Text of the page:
Shelton grappler Anala Smith takes leap of faith

Anala Smith is greeted by Shelton wrestling coach Bill Maloney.

Anala Smith is greeted by Shelton wrestling coach Bill Maloney.

Jessica Stutheit / Shelton High Athletics

Some feel it is a virtue to be able to believe in something without evidence, while others feel it is foolishness.

Anala Smith found her reasoning for joining up with the Shelton wrestling team this season being questioned.

“It was a leap of faith,” said Smith, who finished sixth in the 126-pound weight class at the CIAC’s All-Girls Wrestling State Open Invitational in New Haven on Feb. 28. “My parents looked at each other, then looked at me and said: ‘No, you are not.’ Then they agreed, and to be honest it shocked me too when I went to the first practice.”

Wrestling is difficult. There are winners and losers on the mat during competitions. There are those that fight, and those the quit, when faced with grueling practices.

“The workouts are so hard,” said Smith, who ran cross country last fall and is thinking of running track as a junior. “Those 20-minute runs are killers. It is difficult being the only girl on the team. The physical stuff is one thing, the biggest thing is staying mentally tough.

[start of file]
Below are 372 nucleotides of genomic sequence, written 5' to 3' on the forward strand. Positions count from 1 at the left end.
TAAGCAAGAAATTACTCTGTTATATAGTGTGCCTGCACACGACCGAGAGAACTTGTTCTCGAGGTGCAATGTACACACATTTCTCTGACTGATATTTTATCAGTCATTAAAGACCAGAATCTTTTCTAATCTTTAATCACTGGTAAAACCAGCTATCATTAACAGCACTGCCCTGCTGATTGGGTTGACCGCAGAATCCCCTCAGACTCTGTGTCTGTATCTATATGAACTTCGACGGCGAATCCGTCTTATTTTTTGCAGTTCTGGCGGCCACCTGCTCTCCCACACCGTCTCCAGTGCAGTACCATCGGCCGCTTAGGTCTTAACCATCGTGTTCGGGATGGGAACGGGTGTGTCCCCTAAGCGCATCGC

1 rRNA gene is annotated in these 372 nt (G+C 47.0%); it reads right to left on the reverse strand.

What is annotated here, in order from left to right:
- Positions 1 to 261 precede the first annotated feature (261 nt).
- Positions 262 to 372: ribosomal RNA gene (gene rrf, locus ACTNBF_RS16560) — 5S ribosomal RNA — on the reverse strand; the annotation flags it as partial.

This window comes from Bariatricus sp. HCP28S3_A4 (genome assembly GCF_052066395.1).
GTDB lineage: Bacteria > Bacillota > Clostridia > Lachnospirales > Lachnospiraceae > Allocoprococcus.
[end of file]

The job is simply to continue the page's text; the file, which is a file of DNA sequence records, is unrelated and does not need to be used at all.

“There were times I thought of not going to practice. But I asked myself, ‘Then why have you gone this far and are now going to give up?’ The guys have on the team have been so supportive. I thank God for sticking with it. We are now like a family. We tell each other during every workout to keep going.”

By her count, Smith took the mat upwards of 20 times against boys from other schools and has yet to have her hand raised in victory.

“That is why this weekend was so important,” she said. “It was fun to wrestle girls. More importantly, it was a learning experience, seeing the different moves and the examples set by others. It inspired me to continue.”

How about working on friends to take on wrestling?

My friends are scared of doing it, and part of me doesn’t blame them,” Smith said. “They know about how tough it is. What they don’t know, and no one does, is how great it is to be part of it. It’s bigger than yourself.”

Smith feet aren’t completely on the ground just yet.”

“I’m going to try rugby (the Aspetuck Valley Rugby Club) this spring,” she said. “They are creating a girls’ team and I’ve been asked to tryout. It looks interesting.”

Smith was one of 70 competitors in 10 weight classes that competed mat-next-to-mat with the boys at their State Open at the Floyd Little Athletic Center on Saturday.

The number of states sanctioning girls wrestling has grown to 21 from four just five years ago. And states where it is not sanctioned as a team sport, such as Connecticut, are starting to hold all-girls tournaments. West Virginia held its first earlier in February. Twitter: @blox354